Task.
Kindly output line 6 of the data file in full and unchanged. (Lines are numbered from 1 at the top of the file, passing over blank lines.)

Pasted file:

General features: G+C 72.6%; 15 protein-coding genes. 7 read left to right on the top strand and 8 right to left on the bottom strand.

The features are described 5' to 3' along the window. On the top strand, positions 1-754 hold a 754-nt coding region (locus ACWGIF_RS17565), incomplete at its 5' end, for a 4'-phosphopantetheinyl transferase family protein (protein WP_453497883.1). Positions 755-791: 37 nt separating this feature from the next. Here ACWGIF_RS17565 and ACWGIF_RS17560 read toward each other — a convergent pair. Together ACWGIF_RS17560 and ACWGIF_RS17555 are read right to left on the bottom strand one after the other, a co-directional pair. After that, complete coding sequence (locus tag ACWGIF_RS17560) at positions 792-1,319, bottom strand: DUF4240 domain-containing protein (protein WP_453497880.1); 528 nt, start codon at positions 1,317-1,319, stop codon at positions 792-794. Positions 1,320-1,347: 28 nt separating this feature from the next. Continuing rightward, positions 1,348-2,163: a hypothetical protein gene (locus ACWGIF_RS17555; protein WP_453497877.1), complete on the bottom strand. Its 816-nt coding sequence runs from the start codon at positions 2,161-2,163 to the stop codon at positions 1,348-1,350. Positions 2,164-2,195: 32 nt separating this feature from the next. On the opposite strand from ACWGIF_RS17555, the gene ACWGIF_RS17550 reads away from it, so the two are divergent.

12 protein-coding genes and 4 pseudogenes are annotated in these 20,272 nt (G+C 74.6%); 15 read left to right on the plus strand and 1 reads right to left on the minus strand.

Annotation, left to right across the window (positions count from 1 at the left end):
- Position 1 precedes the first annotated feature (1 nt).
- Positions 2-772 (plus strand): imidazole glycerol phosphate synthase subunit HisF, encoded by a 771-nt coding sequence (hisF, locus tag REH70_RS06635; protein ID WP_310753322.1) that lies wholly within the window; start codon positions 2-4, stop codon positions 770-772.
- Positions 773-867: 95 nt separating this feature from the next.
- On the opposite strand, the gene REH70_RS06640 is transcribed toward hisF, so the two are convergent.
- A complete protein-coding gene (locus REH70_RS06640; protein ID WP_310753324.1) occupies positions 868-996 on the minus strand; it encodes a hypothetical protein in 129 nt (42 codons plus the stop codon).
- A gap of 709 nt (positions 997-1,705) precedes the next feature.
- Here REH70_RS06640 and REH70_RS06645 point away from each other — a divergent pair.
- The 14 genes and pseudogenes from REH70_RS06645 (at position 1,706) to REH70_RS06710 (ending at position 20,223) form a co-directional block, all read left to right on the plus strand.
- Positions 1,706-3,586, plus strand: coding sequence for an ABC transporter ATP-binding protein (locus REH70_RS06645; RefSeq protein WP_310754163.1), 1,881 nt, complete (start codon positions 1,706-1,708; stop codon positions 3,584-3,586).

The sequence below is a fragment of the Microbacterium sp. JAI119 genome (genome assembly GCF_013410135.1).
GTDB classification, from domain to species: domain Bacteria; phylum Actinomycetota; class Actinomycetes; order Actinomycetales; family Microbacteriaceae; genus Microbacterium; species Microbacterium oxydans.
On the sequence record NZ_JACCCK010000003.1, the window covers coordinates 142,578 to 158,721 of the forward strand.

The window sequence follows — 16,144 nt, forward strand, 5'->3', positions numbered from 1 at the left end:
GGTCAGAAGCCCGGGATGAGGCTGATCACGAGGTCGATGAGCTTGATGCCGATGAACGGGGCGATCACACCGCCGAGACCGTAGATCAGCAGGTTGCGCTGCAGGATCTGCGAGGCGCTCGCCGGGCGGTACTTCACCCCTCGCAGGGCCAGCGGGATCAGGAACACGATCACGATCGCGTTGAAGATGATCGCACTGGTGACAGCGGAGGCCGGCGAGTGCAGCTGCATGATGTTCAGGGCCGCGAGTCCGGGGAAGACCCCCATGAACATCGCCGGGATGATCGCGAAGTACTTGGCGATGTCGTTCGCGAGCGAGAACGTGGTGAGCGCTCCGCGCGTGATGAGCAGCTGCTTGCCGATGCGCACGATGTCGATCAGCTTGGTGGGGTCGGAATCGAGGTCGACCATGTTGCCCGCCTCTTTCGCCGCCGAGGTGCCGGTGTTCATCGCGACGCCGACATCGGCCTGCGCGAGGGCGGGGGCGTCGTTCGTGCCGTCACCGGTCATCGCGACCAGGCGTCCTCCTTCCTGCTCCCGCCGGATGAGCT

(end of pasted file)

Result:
- Positions 2-772 (plus strand): imidazole glycerol phosphate synthase subunit HisF, encoded by a 771-nt coding sequence (hisF, locus tag REH70_RS06635; protein ID WP_310753322.1) that lies wholly within the window; start codon positions 2-4, stop codon positions 770-772.